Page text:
Determine critical network components: Since corporate networks are often very complex, it is important to identify the most important data and systems and set priorities for their backup. As part of a backup strategy, important data should always be stored as backup copies in a secure location in order to be able to act again as quickly as possible in the event of a hacker attack.
Resilience: Every critical component of a network should be replaceable at short notice. This includes hardware, software and also employee roles. Network services remain available via redundancies or failover functions. If a particular employee is unable to perform his or her role as part of the response plan, someone else should be able to take over. In addition, backups and failovers keep operations running while limiting damage and interruption time to networks and operations.
Involve employees: Generally, it is sufficient if the IT department understands the technical aspects of the emergency plan in detail. Nevertheless, all of a company’s employees should be sensitized to the topic of IT security – and know what to do for them in the event of a cyber attack. Effective, cross-departmental collaboration can decisively shorten the duration of disruptions.
Create IRP: A formal emergency response plan ultimately ensures that all employees know their roles in the event of a cyber attack. The essential points of an IRP include:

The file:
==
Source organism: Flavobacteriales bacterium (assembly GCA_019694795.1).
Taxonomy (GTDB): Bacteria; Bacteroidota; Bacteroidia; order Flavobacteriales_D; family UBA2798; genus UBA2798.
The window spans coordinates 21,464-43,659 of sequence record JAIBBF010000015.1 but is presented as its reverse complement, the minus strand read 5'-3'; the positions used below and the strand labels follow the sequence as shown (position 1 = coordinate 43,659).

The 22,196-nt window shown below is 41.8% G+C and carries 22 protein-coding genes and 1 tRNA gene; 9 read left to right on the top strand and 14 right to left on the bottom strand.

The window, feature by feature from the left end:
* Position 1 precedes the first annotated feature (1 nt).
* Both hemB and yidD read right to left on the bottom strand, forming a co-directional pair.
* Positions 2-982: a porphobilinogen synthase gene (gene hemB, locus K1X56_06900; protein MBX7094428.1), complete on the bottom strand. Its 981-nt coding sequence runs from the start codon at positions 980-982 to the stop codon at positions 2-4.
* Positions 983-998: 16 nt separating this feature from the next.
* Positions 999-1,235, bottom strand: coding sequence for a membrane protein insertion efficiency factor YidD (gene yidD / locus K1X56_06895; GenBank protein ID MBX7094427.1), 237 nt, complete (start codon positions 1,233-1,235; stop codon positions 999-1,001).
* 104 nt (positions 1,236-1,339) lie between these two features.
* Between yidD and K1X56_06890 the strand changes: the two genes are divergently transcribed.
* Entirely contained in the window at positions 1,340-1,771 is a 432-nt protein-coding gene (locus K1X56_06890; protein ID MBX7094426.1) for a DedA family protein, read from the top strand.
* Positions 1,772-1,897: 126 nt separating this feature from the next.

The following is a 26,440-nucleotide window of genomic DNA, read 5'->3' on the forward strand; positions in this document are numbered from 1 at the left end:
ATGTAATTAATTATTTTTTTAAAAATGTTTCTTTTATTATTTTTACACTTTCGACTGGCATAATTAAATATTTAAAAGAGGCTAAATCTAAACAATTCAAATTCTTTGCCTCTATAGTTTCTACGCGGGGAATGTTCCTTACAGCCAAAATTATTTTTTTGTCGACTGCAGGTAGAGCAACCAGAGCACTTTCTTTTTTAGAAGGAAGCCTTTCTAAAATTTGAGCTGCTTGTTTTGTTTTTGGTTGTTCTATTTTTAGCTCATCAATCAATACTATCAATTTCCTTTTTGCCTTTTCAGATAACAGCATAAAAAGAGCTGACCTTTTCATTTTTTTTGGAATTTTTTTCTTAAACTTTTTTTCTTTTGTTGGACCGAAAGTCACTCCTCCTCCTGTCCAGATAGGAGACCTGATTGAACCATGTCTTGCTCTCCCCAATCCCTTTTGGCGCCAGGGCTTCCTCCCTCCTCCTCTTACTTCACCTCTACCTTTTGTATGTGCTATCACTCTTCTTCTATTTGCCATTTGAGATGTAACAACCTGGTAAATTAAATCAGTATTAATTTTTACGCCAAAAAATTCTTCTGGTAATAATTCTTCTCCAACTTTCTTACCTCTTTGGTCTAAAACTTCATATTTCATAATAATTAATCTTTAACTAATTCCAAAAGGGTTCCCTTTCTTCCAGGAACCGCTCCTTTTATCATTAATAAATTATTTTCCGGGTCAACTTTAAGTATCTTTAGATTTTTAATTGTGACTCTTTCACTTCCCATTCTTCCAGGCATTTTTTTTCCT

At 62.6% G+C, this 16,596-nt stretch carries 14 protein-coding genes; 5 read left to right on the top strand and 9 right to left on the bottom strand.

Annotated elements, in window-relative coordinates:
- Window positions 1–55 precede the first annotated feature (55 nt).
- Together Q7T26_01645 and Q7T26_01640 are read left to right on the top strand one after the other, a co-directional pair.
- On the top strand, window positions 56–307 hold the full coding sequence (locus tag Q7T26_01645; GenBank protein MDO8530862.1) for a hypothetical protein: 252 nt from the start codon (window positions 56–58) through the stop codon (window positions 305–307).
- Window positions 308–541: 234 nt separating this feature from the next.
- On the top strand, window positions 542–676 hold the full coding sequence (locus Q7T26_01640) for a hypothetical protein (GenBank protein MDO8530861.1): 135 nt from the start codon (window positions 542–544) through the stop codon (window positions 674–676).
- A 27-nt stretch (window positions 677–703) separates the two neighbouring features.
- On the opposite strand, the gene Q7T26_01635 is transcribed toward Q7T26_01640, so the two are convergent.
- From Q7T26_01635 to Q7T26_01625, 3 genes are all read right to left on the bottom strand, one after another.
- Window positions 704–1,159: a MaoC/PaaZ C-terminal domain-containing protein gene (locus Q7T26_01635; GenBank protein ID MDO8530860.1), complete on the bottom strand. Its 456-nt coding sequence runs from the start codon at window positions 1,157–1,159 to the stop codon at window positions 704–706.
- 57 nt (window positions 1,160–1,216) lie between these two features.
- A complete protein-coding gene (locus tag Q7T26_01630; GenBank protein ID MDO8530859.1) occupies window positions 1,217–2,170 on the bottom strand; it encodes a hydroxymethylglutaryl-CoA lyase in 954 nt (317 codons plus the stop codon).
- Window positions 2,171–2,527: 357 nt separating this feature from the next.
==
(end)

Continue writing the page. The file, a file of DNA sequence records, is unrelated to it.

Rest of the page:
- a list of roles and responsibilities
- a business continuity plan
- an overview of tools, technologies and physical resources that are available
- a list of important network and data recovery processes
- a concept for internal and external communication
Incident Response Management: Benefiting from external experts
When designing a customized Incident Response Plan, it pays to work with an experienced IT security service provider such as DGC. Depending on the requirements and industry, exactly the right and important measures are combined. These range from advice on setting up a company’s own Incident Response Team, through security awareness training for employees, to the complete takeover of all IT security tasks by the experts from the Cyber Defense Operation Center (CDOC). This enables companies to prepare themselves in the best possible way for emergencies and avoid major damage.
We would be happy to advise you on your individual Incident Response Plan. Contact us now.